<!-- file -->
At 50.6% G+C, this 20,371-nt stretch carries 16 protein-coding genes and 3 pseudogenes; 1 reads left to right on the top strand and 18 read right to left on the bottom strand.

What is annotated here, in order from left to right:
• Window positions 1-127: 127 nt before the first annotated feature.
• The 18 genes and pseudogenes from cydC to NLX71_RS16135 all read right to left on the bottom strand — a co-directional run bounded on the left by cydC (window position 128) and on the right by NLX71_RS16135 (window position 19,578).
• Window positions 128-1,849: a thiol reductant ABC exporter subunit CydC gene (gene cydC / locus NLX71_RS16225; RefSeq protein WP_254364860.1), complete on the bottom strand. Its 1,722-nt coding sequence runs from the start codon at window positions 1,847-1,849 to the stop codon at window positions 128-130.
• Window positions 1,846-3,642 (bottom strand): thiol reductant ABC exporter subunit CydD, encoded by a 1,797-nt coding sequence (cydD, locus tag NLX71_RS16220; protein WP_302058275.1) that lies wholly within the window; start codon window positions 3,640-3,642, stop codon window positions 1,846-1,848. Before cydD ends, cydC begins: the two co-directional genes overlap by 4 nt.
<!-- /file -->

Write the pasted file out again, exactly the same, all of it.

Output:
At 50.6% G+C, this 20,371-nt stretch carries 16 protein-coding genes and 3 pseudogenes; 1 reads left to right on the top strand and 18 read right to left on the bottom strand.

What is annotated here, in order from left to right:
• Window positions 1-127: 127 nt before the first annotated feature.
• The 18 genes and pseudogenes from cydC to NLX71_RS16135 all read right to left on the bottom strand — a co-directional run bounded on the left by cydC (window position 128) and on the right by NLX71_RS16135 (window position 19,578).
• Window positions 128-1,849: a thiol reductant ABC exporter subunit CydC gene (gene cydC / locus NLX71_RS16225; RefSeq protein WP_254364860.1), complete on the bottom strand. Its 1,722-nt coding sequence runs from the start codon at window positions 1,847-1,849 to the stop codon at window positions 128-130.
• Window positions 1,846-3,642 (bottom strand): thiol reductant ABC exporter subunit CydD, encoded by a 1,797-nt coding sequence (cydD, locus tag NLX71_RS16220; protein WP_302058275.1) that lies wholly within the window; start codon window positions 3,640-3,642, stop codon window positions 1,846-1,848. Before cydD ends, cydC begins: the two co-directional genes overlap by 4 nt.